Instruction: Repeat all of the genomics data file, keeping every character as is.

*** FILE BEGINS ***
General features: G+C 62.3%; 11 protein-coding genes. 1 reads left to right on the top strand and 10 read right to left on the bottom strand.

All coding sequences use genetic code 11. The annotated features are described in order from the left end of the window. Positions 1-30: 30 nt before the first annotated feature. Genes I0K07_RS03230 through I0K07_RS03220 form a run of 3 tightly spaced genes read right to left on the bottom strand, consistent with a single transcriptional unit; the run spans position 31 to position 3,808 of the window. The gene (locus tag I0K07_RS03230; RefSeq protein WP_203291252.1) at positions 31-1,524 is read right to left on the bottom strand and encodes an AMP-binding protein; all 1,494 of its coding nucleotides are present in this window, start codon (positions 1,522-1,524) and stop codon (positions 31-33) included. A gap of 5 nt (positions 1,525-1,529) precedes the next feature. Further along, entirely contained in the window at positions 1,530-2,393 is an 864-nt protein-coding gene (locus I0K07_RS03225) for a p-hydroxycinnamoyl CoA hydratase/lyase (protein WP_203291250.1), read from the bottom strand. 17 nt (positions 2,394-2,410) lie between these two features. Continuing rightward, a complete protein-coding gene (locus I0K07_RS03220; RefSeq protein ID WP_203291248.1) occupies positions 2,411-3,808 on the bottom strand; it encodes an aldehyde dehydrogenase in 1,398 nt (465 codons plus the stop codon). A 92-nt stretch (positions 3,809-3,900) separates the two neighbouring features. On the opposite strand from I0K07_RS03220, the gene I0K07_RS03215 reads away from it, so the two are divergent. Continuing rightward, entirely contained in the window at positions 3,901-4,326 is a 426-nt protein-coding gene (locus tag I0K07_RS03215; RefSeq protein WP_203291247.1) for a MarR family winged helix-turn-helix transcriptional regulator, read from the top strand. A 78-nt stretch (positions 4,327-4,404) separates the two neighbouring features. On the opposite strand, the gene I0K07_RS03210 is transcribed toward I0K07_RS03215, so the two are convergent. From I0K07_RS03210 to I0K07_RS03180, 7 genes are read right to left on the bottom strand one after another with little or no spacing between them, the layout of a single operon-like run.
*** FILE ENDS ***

General features: G+C 62.3%; 11 protein-coding genes. 1 reads left to right on the top strand and 10 read right to left on the bottom strand.

All coding sequences use genetic code 11. The annotated features are described in order from the left end of the window. Positions 1-30: 30 nt before the first annotated feature. Genes I0K07_RS03230 through I0K07_RS03220 form a run of 3 tightly spaced genes read right to left on the bottom strand, consistent with a single transcriptional unit; the run spans position 31 to position 3,808 of the window. The gene (locus tag I0K07_RS03230; RefSeq protein WP_203291252.1) at positions 31-1,524 is read right to left on the bottom strand and encodes an AMP-binding protein; all 1,494 of its coding nucleotides are present in this window, start codon (positions 1,522-1,524) and stop codon (positions 31-33) included. A gap of 5 nt (positions 1,525-1,529) precedes the next feature. Further along, entirely contained in the window at positions 1,530-2,393 is an 864-nt protein-coding gene (locus I0K07_RS03225) for a p-hydroxycinnamoyl CoA hydratase/lyase (protein WP_203291250.1), read from the bottom strand. 17 nt (positions 2,394-2,410) lie between these two features. Continuing rightward, a complete protein-coding gene (locus I0K07_RS03220; RefSeq protein ID WP_203291248.1) occupies positions 2,411-3,808 on the bottom strand; it encodes an aldehyde dehydrogenase in 1,398 nt (465 codons plus the stop codon). A 92-nt stretch (positions 3,809-3,900) separates the two neighbouring features. On the opposite strand from I0K07_RS03220, the gene I0K07_RS03215 reads away from it, so the two are divergent. Continuing rightward, entirely contained in the window at positions 3,901-4,326 is a 426-nt protein-coding gene (locus tag I0K07_RS03215; RefSeq protein WP_203291247.1) for a MarR family winged helix-turn-helix transcriptional regulator, read from the top strand. A 78-nt stretch (positions 4,327-4,404) separates the two neighbouring features. On the opposite strand, the gene I0K07_RS03210 is transcribed toward I0K07_RS03215, so the two are convergent. From I0K07_RS03210 to I0K07_RS03180, 7 genes are read right to left on the bottom strand one after another with little or no spacing between them, the layout of a single operon-like run.